A Spoonerville, Texas, Little League team, sponsored by the local toilet-tissue company, opens the season with a collection of misfits coached by a nuclear physicist—completely ignorant of baseball—and his hotshot niece Kristy, visiting from New York because ``The parental units are doing the Europe thing this summer, so I'm chilling out down here with my main man....'' Kristy goes quickly to work, pushing the team into line with sharp talk (``Tsupwitchoor bat, bro'? Read full book review >

PLANTS THAT MAKE YOU SNIFFLE AND SNEEZE by Carol Lerner
CHILDREN'S
Released: Aug. 1, 1993

"Attractive and useful. (Nonfiction. 10-14)"
The author of several fine natural history books describes the pollens responsible for ``hay fever.'' It's not hay but trees, bushes, grasses, and weeds that produce the airborne pollen that causes sufferers to cough, wheeze, and exhibit cold symptoms. Read full book review >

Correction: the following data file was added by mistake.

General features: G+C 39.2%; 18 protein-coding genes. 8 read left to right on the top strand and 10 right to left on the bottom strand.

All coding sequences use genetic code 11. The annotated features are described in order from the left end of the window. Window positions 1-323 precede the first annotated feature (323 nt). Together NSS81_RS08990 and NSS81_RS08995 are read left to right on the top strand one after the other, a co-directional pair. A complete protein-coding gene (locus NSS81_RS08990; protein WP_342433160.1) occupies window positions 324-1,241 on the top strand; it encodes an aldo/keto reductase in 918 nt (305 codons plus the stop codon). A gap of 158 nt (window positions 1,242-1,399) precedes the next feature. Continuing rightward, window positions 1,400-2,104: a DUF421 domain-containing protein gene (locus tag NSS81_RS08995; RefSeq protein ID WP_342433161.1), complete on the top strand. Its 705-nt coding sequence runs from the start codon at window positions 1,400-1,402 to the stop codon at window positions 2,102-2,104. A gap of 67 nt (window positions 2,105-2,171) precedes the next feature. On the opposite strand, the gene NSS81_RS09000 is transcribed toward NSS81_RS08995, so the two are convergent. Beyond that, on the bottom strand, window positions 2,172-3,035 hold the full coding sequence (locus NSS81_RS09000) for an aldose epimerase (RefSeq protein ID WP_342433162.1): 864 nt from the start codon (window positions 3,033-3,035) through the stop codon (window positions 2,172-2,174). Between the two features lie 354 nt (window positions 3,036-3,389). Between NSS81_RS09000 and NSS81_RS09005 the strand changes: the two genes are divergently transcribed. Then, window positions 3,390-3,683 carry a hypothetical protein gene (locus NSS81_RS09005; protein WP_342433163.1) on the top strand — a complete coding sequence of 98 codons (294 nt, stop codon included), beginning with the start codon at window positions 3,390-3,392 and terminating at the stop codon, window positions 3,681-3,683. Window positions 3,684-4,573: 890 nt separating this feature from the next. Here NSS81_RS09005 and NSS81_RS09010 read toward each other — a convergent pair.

WEATHER by Seymour Simon
CHILDREN'S
Released: Aug. 1, 1993

"Generally competent and certainly attractive, but not Simon's best. (Nonfiction. 10-12)"
Remarking that ``nothing about the weather is very simple,'' Simon goes on to describe how the sun, atmosphere, earth's rotation, ground cover, altitude, pollution, and other factors influence it; briefly, he also tells how weather balloons gather information. Read full book review >
WITHIN REACH by Donald R. Gallo
CHILDREN'S
Released: July 30, 1993

"A pleasingly diverse collection, with only hints of the supernatural. (Short Stories. 10-12)"
The editor of Short Circuits (1992) and other anthologies for YAs offers ten stories for a slightly younger audience. Read full book review >
LINGER by M.E. Kerr
FAMILY AND GROWING UP
Released: July 30, 1993

"And while Kerr's partisan stance may subvert the message for some, others will find it compelling. (Fiction. 12-16)"
Linger—the restaurant in Berryville, Pennsylvania, traditional spot for community celebrations—is ruled by owner Ned Dunlinger with calculated generosity and shrewd manipulation of his affectionate employees. Read full book review >
LITTLE HOUSE ON ROCKY RIDGE by Roger Lea MacBride